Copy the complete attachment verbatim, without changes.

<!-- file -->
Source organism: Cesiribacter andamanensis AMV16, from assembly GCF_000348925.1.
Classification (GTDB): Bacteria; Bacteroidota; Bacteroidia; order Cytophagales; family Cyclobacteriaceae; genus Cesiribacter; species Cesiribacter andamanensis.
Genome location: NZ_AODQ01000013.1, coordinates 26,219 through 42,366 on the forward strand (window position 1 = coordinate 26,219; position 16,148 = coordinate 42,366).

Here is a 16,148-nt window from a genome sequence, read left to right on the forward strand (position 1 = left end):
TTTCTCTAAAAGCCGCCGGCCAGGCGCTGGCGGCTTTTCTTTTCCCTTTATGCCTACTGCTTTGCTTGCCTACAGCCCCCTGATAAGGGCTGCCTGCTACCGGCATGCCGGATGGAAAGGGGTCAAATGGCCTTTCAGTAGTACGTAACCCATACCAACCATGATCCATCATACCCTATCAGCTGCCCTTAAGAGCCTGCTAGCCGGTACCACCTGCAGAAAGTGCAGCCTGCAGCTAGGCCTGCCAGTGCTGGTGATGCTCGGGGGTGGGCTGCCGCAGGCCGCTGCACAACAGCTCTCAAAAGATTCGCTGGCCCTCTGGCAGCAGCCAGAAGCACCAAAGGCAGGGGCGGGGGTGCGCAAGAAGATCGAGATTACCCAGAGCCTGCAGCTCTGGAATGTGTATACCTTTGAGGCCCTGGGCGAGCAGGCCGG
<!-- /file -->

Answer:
Source organism: Cesiribacter andamanensis AMV16, from assembly GCF_000348925.1.
Classification (GTDB): Bacteria; Bacteroidota; Bacteroidia; order Cytophagales; family Cyclobacteriaceae; genus Cesiribacter; species Cesiribacter andamanensis.
Genome location: NZ_AODQ01000013.1, coordinates 26,219 through 42,366 on the forward strand (window position 1 = coordinate 26,219; position 16,148 = coordinate 42,366).

Here is a 16,148-nt window from a genome sequence, read left to right on the forward strand (position 1 = left end):
TTTCTCTAAAAGCCGCCGGCCAGGCGCTGGCGGCTTTTCTTTTCCCTTTATGCCTACTGCTTTGCTTGCCTACAGCCCCCTGATAAGGGCTGCCTGCTACCGGCATGCCGGATGGAAAGGGGTCAAATGGCCTTTCAGTAGTACGTAACCCATACCAACCATGATCCATCATACCCTATCAGCTGCCCTTAAGAGCCTGCTAGCCGGTACCACCTGCAGAAAGTGCAGCCTGCAGCTAGGCCTGCCAGTGCTGGTGATGCTCGGGGGTGGGCTGCCGCAGGCCGCTGCACAACAGCTCTCAAAAGATTCGCTGGCCCTCTGGCAGCAGCCAGAAGCACCAAAGGCAGGGGCGGGGGTGCGCAAGAAGATCGAGATTACCCAGAGCCTGCAGCTCTGGAATGTGTATACCTTTGAGGCCCTGGGCGAGCAGGCCGG